Extra metal shields were installed on the river banks in each city. Florence had some flooding but not too severe. The banks must have been weakened, because a few weeks ago, after a storm a section of bank collapsed.

Drainage is an Italian obsession, but sometimes Nature, the besom*, has her way.

*(Dearieme knows what that means: consult him)

Comment by livius drusus
2016-11-05 14:18:49

I hope the section of the bank that collapsed wasn’t one of the shielded ones. One does like to delude oneself that the besom element can be forestalled by human action.

 
 
Comment by Neo Cortex
2016-11-05 13:40:28

This morning, the anniversary of the events in Firenze was reported in the news over here.

According to what I heard, there is an emergency schedule in place now, and the really important stuff needs to be stored at least on the first floor(s).

Comment by livius drusus
2016-11-05 14:16:18

Oh yes, there are measures in case of flooding now that will hopefully prevent calamities of this degree from reoccurring.

There have been some news stories covering the anniversary in the US press as well. There are also simultaneous exhibitions of photographs of the 1966 flood at the Italian Institute of Culture in New York and the Italian Embassy in Washington, D.C. They feature some of the only color photographs taken of the flooded city by Joe Blaustein, an American teacher who was in Florence at the time.

 
 
Comment by Jeff Wood
2016-11-05 15:08:43

Ah, from the photographs, that part was a couple of hundred yards downriver from the Ponte Vecchio, so shielded. But to be fair, it was drastic, sudden subsidence rather than a collapse into the river.

Livy, a few months ago you reported the discovery of an amphitheatre on the north side of Volterra. I had a look – it is only ten or twelve miles from me – and fancied it would be a racetrack, basically. Round here, the Etruscans still love a horse.

Excavation started at the beginning of the summer. I will try to call by and see if anything interesting has come up. If so, I will report back as your Man in Lordly Volterrae.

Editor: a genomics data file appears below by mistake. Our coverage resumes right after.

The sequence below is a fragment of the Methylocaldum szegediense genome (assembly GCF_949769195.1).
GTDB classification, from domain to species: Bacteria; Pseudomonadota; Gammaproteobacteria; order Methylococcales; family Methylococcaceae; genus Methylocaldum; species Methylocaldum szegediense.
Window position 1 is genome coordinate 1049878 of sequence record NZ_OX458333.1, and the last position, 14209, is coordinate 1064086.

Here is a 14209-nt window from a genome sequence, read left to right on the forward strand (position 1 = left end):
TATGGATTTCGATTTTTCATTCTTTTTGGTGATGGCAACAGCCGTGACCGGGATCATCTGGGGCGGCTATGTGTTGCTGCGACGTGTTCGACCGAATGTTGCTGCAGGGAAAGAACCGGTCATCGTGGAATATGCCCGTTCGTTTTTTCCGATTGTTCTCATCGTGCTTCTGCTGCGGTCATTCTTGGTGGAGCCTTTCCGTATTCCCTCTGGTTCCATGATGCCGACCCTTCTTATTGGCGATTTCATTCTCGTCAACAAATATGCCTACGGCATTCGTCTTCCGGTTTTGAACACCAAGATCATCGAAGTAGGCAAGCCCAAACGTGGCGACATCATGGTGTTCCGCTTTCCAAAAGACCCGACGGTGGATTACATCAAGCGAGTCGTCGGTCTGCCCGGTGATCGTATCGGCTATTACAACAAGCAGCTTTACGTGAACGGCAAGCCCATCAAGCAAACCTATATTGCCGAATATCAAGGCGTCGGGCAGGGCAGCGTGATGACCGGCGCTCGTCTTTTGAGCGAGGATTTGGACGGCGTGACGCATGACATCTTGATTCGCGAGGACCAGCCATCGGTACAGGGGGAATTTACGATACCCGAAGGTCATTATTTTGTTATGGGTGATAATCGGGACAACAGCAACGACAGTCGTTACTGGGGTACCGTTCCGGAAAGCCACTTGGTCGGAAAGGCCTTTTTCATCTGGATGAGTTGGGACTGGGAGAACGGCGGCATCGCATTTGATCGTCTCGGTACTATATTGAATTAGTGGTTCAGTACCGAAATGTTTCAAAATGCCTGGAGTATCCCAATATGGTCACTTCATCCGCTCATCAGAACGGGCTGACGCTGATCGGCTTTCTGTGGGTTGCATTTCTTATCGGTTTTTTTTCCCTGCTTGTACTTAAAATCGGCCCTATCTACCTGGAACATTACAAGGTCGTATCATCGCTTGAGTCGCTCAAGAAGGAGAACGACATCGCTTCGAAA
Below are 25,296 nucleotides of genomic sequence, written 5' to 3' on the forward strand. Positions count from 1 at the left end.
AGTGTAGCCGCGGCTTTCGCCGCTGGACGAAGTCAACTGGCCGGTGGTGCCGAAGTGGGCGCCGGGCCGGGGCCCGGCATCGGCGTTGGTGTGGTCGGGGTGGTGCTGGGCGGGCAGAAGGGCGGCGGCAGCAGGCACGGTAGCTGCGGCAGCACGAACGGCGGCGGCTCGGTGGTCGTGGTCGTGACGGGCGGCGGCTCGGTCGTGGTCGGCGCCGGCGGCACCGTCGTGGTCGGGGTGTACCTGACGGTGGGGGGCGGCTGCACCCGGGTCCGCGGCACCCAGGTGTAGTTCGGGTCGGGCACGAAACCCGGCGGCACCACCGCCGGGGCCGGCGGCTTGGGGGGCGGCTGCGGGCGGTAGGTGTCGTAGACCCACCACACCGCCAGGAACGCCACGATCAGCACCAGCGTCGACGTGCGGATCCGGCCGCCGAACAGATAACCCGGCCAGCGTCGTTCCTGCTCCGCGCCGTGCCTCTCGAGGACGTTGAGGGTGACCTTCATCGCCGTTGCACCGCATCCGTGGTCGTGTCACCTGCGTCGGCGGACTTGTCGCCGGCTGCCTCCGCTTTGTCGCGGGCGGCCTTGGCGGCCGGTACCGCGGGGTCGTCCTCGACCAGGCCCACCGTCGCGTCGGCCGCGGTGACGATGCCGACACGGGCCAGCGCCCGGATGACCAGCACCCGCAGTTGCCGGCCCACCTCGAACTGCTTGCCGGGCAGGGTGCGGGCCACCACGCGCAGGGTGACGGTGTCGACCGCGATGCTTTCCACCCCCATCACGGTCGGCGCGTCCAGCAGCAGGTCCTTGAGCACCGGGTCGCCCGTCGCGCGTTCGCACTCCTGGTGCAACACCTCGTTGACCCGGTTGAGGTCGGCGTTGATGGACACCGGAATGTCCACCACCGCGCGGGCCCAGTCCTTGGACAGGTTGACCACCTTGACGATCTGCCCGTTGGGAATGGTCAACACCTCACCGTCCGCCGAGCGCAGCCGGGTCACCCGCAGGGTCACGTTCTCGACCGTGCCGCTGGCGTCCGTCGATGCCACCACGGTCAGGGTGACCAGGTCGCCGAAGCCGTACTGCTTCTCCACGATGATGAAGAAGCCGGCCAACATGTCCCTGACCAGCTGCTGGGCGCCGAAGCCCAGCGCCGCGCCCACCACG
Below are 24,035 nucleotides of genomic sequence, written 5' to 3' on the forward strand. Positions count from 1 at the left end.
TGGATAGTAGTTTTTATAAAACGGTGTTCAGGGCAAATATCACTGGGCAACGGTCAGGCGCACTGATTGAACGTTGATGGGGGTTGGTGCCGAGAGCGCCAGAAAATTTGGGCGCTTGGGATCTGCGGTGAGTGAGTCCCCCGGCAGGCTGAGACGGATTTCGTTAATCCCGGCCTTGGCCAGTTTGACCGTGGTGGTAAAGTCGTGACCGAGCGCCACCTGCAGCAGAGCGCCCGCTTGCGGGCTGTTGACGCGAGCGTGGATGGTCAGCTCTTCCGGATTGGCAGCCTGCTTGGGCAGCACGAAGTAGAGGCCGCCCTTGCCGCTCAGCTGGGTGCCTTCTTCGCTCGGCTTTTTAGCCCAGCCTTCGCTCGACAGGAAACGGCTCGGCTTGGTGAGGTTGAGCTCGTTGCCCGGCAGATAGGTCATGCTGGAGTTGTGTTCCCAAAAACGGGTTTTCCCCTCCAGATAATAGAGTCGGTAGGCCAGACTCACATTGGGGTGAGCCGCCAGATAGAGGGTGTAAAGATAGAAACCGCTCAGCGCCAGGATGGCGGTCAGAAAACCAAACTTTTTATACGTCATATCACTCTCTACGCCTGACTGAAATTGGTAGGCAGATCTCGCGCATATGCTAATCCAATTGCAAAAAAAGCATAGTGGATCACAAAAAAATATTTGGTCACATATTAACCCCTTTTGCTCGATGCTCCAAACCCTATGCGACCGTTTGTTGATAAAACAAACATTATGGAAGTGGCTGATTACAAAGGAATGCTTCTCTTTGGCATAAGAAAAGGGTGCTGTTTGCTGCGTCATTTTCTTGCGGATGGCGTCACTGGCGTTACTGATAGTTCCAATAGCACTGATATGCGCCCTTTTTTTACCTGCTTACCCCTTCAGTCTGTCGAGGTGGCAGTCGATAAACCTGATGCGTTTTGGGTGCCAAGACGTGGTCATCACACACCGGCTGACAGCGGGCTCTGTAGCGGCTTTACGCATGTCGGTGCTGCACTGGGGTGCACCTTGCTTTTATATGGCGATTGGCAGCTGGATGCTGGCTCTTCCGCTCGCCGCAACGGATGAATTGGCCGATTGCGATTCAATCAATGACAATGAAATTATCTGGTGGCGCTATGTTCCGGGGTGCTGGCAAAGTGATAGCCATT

Comment by Vera Narishkin
2016-11-05 17:19:04

This brings up many memories for me as I was among the volunteers who went to Florence to help clean up. I was assigned cleaning up streets, not works of art. Filthy muddy job it was.

Comment by livius drusus
2016-11-05 18:54:40

I’m honored, truly, to have a real life Angel of the Mud commenting on this blog. Thank you so much for slogging through unthinkable nastiness to help one of the world’s greatest cities recover from disaster. :notworthy:

 
 
Comment by Hels
2016-11-06 10:05:32

“It’s been exactly 50 years since the Arno river in Florence broke its banks and flooded the historic city with 22 feet of toxic sludge”. What a disaster :(… I remember visiting Florence’s spectacular synagogue years later and seeing the mud marks half way up the huge pillars inside.

How is it that The Last Supper, painted in 1546, was not protected by a contingency plan, just in case a serious flood might have happened?

 
Comment by Magical
2016-11-06 14:59:51

I actually stalled on reading this once I saw that damaged panel – it was a very distressing photo. I’m glad I returned to this and continued reading, I’m also glad I didn’t have to deal with the painstaking work to fix this – it would have driven me nuts!

 
Comment by Edward Goldberg
2016-11-06 17:44:31

Past is present?!?!?! Here in Florence, there has been torrential rain for the last two days now and the Arno has risen to an allarming height and two of the main bridges are closed. Many of the fiftieth anniversary events were cancelled…and everyone is more than a little weirded out. (Note to Vera: The Reunion of Angeli del Fango did indeed take place.)

There should no longer be a danger of serious flooding since a major catchment was constructed up in the Mugello–the Lago di Bilancino–so that water can be accumulated and managed. But we will see…

A bit of historical context: In addition to the lack of technology fifty years ago,a big old Vasari would not have been all that prized back then and apart from the practical challenges, it would not have come all that high on the list of things that needed to be restored in the wake of the 1966 Flood.

 
Comment by dearieme
2016-11-09 10:03:21

Aye, the besom lost to the huckster.